The docking connectors 14 and 21 have a communication input/output terminal 93 for communication between the power controller 77 of the information processor 18 and the microcomputer 95 of the fuel cell unit 10 or the EEPROM 99. The microcomputer 95 serves also as a detector for detecting the output power of the DMFC stack 42. The detected output power, e.g., an output current value in this case, is loaded into the EEPROM 99.

Referring now to FIG. 7, there will be described a basic flow of processing such that electric power from the DMFC stack 42 in the fuel cell unit 10 is supplied to the information processor 18. Now let it be supposed that the secondary battery (lithium ion battery) 80 of the information processor 18 is charged with predetermined electric power and that all the switches shown in FIG. 7 are open.

Based on a signal outputted from a connector connection detector 111, the information processor 18 recognizes that it is connected mechanically and electrically to the fuel cell unit 10. This recognition is made as the connection detector 111 detects, based on an input signal received thereby, for example, that it is grounded in the fuel cell unit 10 when the docking connectors 14 and 21 are connected to each other.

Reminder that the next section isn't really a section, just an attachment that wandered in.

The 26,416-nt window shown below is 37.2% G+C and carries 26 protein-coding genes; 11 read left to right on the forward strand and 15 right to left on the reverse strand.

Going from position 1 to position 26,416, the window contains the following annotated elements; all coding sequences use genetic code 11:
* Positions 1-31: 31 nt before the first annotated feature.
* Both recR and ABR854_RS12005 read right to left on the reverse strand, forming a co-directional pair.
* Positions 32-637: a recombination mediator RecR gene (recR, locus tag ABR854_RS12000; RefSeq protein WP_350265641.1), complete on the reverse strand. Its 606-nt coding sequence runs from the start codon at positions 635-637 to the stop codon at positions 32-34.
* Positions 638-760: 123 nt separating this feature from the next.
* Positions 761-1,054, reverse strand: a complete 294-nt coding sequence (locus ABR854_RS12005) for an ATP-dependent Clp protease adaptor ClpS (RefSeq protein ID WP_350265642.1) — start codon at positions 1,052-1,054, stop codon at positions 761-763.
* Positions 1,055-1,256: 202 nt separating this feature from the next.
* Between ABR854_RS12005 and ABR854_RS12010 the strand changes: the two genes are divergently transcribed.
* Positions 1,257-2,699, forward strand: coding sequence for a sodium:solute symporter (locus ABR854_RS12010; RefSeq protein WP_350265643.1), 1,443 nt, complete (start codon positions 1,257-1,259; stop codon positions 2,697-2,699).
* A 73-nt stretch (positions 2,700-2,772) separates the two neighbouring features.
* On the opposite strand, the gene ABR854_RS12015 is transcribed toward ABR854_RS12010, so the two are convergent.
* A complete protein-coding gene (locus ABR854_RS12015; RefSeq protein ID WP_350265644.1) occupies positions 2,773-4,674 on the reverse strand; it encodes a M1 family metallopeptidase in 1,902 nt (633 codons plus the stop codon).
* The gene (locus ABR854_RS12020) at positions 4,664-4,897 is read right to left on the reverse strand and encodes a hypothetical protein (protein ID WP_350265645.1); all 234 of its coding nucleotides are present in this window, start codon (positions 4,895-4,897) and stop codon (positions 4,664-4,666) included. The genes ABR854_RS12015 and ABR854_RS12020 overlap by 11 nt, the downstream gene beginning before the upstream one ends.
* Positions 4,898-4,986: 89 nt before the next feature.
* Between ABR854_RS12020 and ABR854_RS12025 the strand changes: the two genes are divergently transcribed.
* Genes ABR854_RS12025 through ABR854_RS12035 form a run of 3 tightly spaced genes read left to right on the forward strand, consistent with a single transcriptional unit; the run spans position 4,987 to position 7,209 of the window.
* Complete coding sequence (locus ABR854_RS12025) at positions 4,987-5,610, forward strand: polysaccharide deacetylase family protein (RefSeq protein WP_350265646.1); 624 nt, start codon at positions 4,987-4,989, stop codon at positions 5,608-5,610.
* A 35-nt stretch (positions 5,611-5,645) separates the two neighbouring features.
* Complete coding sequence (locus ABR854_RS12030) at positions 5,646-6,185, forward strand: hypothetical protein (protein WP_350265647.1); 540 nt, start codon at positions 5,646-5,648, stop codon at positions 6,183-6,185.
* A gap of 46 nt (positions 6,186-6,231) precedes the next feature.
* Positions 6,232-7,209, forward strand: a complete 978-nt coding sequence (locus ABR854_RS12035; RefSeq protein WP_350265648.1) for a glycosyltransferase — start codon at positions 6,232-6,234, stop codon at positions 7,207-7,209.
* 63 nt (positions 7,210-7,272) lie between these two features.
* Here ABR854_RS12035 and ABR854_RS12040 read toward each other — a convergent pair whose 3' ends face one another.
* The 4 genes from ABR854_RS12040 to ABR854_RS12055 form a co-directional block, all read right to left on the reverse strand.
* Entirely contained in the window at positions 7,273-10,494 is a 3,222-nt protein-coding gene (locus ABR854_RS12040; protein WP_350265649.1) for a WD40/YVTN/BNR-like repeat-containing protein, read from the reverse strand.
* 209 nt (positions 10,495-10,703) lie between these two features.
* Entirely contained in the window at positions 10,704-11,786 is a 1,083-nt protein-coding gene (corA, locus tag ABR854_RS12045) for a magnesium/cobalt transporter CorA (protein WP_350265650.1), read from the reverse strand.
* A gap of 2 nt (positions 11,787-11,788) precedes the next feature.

The power controller 77 of the information processor 18 determines whether the power generation setting switch 112 is set in a generation permitting mode or a generation prohibiting mode. In response to an input signal received by a generation setting switch detector 113, for example, the detector 113 detects whether the power generation setting switch 112 is grounded or open, depending on the setting state of the power generation setting switch 112. If the switch 112 is open, the power controller 77 concludes that the generation prohibiting mode is established.

When the information processor 18 and the fuel cell unit 10 are mechanically connected to each other by the docking connectors 14 and 21, source power is supplied from the processor 18 to EEPROM 99 as a storage section of the fuel cell controller 41 through the third power terminal 92 a. The EEPROM 99 is previously stored with status information on the fuel cell unit 10 and the like. The status information may include, for example, a parts code, serial number, or rated output of the fuel cell unit 10, detected output current value of the DMFC stack 42, and detected data, such as the liquid amount, temperature, concentration, etc., detected by the various sensors. The EEPROM 99 is connected to a serial bus, such as the I2C bus 78, and data stored in the EEPROM 99 can be read while the source power is being supplied to the EEPROM 99. The power controller 77 can read the status information from the EEPROM 99 through the communication input/output terminal 93 and store it into a built-in register or the like.